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The answer to this question could all depend on which of his many poems you wanted to believe reveal his attitude. He is well known for his love poems, and in those he is very much in praise of women and several of the poems talk about equality in a good relationship, but he also has several poems that have do not take love very seriously. Here are some thoughts you could gather from a few of his more famous poems:
1. "Valediction: Forbidding Mourning"
This poem was reportedly written by Donne to his wife just before he had to leave on a business trip and leave her behind due to her pregnancy. This poem is a poignant love poem that establishes the surpremancy of their love in comparison to what he calls "dull sublunary lovers" who only love because they have phsyical contact with one another. He clearly loves his wife and compares their love to gold that "endures not yet a breach, but an expansion." He later compares their relationship to the two legs of a compass. He explains that she is the fixed foot that is always connected, and he is the foot that "runs" but keeps him firm and guides his return home at the end of his journey. From this poem, you could surmise that he has high regard for women, or at least his wife.
2. "The Good-Morrow"
Here again, the speaker has high praise for the lover. He starts the poem discussing how any love they had before each other was merely childish and in preparation for the relationship they have now. He establishes an equality in the relationship when he states that the two of them are "two better hemispheres / Without sharp North, without declining West." They are two halves, but not really divisible.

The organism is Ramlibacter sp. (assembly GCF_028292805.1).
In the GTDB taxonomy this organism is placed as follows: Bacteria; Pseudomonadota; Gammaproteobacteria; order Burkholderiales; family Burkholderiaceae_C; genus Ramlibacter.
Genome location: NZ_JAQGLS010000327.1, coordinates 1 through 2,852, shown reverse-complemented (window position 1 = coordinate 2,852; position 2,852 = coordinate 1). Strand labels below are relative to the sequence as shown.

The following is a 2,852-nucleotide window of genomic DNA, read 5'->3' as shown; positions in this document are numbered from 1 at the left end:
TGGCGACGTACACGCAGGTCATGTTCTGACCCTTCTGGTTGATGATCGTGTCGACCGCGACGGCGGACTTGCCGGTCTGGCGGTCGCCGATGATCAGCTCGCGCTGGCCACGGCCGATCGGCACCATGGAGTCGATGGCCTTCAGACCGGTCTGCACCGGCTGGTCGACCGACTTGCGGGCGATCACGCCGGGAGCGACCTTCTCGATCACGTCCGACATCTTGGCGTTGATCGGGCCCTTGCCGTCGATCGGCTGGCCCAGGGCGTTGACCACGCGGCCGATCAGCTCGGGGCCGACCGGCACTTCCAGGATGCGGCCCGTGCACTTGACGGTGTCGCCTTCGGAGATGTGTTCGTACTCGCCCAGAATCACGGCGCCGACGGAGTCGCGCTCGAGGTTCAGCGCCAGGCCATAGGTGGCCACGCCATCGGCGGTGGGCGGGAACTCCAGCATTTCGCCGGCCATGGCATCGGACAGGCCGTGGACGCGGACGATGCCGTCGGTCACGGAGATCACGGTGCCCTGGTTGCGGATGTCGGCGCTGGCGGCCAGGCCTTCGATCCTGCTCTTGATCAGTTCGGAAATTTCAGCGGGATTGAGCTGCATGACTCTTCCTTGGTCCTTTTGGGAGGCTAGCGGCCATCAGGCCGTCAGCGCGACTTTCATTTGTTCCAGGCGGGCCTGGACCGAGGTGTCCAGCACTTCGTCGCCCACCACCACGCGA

3. "The Sun Rising"
Here the speaker is in bed with his love and is telling the sun to go away and not disturb them. He loves being with his love, but eventually realizes that the two of them are their own world, in a way, and therefore "She is all states, and all princes I, / Nothing else is. . . the world's contracted thus." So when the sun does its job of warming the world, "that's done in warming us." This poem expresses high regard for the love and their relationship.
On the other side of the coin are the poems that express a more negative view of love and women. For example:
1. "The Flea"
The speaker is trying to convince a young woman to have a sexual relationship with him, and his argument rests on the fact that a flea as bitten both of them, their blood is mixed in the flea, and therefore it is almost as if they are married (are one) in the flea. What makes this a negative poem is the fact that the woman doesn't have feelings for the man. In fact "parents grudge, and you" meaning that she isn't going to be persuaded and doesn't want to be persuaded by the absurdity of this argument. He persists through the end of the whole poem.
2. "The Indifferent"
The theme of this poem is infidelity. The speaker is clearly stating that he has no intention of being faithful and he even calls fidelity a vice. As part of his argument in favor of this attitude he alludes to Venus, who, as he tells it, did some research and found that constancy is dangerous and that anyone who is constant and faithful in love is destined and punished to be with someone who is not faithful and true. This doesn't represent a very traditional attitude about love and the importance of fidelity.
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